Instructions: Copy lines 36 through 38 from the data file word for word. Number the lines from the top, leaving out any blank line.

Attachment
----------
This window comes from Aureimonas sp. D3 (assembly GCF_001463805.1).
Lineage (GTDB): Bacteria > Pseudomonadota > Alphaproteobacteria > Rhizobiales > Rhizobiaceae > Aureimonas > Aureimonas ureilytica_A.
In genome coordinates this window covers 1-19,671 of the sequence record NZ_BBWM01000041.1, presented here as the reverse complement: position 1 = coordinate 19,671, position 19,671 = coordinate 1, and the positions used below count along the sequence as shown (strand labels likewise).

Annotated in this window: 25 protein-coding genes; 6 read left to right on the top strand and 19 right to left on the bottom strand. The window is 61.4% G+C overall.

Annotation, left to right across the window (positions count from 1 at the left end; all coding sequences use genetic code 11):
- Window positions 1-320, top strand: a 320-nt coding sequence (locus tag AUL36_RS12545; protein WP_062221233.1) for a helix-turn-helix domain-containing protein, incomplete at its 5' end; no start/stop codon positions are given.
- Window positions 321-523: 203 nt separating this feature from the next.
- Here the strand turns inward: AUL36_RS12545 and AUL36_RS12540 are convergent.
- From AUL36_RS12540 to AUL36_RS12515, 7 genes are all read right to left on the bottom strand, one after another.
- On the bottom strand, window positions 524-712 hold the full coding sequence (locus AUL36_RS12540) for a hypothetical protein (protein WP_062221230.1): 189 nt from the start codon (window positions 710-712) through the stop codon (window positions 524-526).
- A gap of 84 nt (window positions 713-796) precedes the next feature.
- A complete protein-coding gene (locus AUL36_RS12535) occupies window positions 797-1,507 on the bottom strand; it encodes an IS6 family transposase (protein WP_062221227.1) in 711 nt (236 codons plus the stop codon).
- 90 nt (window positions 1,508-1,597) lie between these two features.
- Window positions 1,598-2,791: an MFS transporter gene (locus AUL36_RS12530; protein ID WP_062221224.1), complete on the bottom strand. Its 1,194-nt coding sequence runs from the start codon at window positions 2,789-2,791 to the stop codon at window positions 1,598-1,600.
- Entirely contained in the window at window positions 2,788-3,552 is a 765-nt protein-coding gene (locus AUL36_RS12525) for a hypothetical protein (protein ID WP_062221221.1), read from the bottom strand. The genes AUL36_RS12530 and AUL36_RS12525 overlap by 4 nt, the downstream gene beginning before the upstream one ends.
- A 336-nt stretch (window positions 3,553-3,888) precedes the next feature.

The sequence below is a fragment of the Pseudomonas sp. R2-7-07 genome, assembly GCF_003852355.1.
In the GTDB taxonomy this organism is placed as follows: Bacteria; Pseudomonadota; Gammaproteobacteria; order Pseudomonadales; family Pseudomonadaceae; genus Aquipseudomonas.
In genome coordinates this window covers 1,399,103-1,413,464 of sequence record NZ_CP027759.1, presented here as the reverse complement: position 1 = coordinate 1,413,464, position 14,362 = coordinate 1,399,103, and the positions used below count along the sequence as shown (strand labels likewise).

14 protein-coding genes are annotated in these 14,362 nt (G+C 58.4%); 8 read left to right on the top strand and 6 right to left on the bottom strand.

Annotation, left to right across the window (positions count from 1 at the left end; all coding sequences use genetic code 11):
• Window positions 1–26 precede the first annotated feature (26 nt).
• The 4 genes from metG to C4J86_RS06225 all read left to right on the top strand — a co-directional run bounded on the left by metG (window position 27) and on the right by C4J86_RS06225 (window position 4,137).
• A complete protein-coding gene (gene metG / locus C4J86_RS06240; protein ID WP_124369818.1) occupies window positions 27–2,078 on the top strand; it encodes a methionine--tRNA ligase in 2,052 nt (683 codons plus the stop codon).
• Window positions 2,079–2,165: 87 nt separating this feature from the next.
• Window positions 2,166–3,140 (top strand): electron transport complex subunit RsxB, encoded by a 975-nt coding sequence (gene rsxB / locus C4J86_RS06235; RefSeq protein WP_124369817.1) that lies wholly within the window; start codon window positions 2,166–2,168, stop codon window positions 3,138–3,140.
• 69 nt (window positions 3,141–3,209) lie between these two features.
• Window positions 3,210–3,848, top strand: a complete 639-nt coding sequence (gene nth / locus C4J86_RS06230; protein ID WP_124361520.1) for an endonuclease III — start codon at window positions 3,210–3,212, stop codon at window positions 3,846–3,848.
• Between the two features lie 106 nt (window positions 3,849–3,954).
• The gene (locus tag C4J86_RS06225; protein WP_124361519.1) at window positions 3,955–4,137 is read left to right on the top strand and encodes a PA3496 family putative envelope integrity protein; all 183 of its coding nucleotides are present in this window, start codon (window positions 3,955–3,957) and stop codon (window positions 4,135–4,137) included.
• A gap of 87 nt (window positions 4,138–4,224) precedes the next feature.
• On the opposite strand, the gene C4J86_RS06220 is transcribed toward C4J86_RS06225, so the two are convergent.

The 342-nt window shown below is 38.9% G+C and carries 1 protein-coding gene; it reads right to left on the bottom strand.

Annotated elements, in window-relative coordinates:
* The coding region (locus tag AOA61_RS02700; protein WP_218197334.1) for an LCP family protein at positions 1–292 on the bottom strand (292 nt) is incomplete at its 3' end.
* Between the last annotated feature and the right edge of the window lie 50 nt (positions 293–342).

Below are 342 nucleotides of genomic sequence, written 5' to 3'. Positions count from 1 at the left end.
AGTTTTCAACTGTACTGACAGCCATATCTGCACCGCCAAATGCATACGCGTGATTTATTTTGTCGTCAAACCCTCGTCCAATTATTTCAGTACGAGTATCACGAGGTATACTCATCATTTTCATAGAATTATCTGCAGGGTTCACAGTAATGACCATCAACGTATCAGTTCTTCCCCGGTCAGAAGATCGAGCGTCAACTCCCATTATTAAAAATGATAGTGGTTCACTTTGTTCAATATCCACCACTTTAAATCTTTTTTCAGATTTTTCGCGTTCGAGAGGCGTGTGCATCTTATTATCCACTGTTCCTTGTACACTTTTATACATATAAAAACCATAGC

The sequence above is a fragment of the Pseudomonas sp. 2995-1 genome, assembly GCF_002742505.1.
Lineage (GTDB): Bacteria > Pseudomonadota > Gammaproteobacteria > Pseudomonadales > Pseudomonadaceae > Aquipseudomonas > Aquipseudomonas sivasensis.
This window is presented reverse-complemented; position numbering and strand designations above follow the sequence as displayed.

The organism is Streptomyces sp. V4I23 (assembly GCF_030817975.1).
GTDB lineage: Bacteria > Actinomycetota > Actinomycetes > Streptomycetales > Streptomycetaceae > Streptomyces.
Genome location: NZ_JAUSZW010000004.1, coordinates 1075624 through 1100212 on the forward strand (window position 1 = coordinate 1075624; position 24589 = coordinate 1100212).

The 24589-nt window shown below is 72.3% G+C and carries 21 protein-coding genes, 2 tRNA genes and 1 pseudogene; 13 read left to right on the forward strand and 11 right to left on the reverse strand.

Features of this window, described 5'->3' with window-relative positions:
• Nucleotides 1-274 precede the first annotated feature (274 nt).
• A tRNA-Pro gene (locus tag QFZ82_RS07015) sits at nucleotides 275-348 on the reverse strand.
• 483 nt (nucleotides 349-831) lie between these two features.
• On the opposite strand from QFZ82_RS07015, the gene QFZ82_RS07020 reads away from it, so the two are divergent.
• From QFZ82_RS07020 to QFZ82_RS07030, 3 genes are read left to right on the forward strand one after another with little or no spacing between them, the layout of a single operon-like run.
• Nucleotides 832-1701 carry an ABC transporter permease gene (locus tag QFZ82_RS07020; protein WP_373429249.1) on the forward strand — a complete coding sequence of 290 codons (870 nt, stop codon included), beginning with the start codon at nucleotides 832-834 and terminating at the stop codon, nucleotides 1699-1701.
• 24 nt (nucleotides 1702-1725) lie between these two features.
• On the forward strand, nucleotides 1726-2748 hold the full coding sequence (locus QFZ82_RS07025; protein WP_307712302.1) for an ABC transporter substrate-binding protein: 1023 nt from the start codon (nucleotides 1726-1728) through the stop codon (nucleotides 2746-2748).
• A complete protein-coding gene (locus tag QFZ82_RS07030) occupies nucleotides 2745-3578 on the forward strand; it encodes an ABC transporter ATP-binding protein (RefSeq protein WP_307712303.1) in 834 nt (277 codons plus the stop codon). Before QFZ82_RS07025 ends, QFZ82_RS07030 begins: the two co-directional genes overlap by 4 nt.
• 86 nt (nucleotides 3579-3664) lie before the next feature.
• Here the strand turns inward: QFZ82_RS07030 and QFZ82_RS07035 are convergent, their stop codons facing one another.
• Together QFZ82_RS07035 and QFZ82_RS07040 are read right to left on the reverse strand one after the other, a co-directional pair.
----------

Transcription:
* Between the last annotated feature and the right edge of the window lie 50 nt (positions 293–342).

Below are 342 nucleotides of genomic sequence, written 5' to 3'. Positions count from 1 at the left end.
AGTTTTCAACTGTACTGACAGCCATATCTGCACCGCCAAATGCATACGCGTGATTTATTTTGTCGTCAAACCCTCGTCCAATTATTTCAGTACGAGTATCACGAGGTATACTCATCATTTTCATAGAATTATCTGCAGGGTTCACAGTAATGACCATCAACGTATCAGTTCTTCCCCGGTCAGAAGATCGAGCGTCAACTCCCATTATTAAAAATGATAGTGGTTCACTTTGTTCAATATCCACCACTTTAAATCTTTTTTCAGATTTTTCGCGTTCGAGAGGCGTGTGCATCTTATTATCCACTGTTCCTTGTACACTTTTATACATATAAAAACCATAGC